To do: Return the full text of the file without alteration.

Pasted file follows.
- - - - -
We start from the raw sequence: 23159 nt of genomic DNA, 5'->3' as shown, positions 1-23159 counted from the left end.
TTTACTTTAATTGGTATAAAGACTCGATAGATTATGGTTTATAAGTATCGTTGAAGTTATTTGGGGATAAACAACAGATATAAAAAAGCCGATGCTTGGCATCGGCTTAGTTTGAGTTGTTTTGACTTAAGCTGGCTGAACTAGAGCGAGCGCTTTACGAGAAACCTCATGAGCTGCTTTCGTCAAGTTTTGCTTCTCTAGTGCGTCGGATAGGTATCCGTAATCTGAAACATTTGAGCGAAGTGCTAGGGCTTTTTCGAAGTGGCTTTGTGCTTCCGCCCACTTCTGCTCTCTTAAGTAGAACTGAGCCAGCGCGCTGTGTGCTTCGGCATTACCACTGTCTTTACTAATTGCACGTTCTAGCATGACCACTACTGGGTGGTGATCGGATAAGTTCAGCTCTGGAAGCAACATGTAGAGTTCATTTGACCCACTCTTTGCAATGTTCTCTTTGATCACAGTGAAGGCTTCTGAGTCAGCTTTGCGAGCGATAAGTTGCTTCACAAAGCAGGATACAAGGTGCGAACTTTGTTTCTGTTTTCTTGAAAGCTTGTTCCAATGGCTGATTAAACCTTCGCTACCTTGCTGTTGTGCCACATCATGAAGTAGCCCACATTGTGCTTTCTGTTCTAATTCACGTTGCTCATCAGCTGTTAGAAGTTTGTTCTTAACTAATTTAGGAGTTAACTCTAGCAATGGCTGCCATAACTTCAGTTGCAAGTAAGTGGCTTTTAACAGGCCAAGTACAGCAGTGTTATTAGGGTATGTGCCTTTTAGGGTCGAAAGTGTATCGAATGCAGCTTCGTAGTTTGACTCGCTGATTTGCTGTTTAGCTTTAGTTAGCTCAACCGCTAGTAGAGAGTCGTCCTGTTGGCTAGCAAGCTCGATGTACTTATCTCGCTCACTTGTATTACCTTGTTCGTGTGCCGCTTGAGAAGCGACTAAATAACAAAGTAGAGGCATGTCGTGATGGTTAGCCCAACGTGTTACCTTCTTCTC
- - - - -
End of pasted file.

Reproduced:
We start from the raw sequence: 23159 nt of genomic DNA, 5'->3' as shown, positions 1-23159 counted from the left end.
TTTACTTTAATTGGTATAAAGACTCGATAGATTATGGTTTATAAGTATCGTTGAAGTTATTTGGGGATAAACAACAGATATAAAAAAGCCGATGCTTGGCATCGGCTTAGTTTGAGTTGTTTTGACTTAAGCTGGCTGAACTAGAGCGAGCGCTTTACGAGAAACCTCATGAGCTGCTTTCGTCAAGTTTTGCTTCTCTAGTGCGTCGGATAGGTATCCGTAATCTGAAACATTTGAGCGAAGTGCTAGGGCTTTTTCGAAGTGGCTTTGTGCTTCCGCCCACTTCTGCTCTCTTAAGTAGAACTGAGCCAGCGCGCTGTGTGCTTCGGCATTACCACTGTCTTTACTAATTGCACGTTCTAGCATGACCACTACTGGGTGGTGATCGGATAAGTTCAGCTCTGGAAGCAACATGTAGAGTTCATTTGACCCACTCTTTGCAATGTTCTCTTTGATCACAGTGAAGGCTTCTGAGTCAGCTTTGCGAGCGATAAGTTGCTTCACAAAGCAGGATACAAGGTGCGAACTTTGTTTCTGTTTTCTTGAAAGCTTGTTCCAATGGCTGATTAAACCTTCGCTACCTTGCTGTTGTGCCACATCATGAAGTAGCCCACATTGTGCTTTCTGTTCTAATTCACGTTGCTCATCAGCTGTTAGAAGTTTGTTCTTAACTAATTTAGGAGTTAACTCTAGCAATGGCTGCCATAACTTCAGTTGCAAGTAAGTGGCTTTTAACAGGCCAAGTACAGCAGTGTTATTAGGGTATGTGCCTTTTAGGGTCGAAAGTGTATCGAATGCAGCTTCGTAGTTTGACTCGCTGATTTGCTGTTTAGCTTTAGTTAGCTCAACCGCTAGTAGAGAGTCGTCCTGTTGGCTAGCAAGCTCGATGTACTTATCTCGCTCACTTGTATTACCTTGTTCGTGTGCCGCTTGAGAAGCGACTAAATAACAAAGTAGAGGCATGTCGTGATGGTTAGCCCAACGTGTTACCTTCTTCTC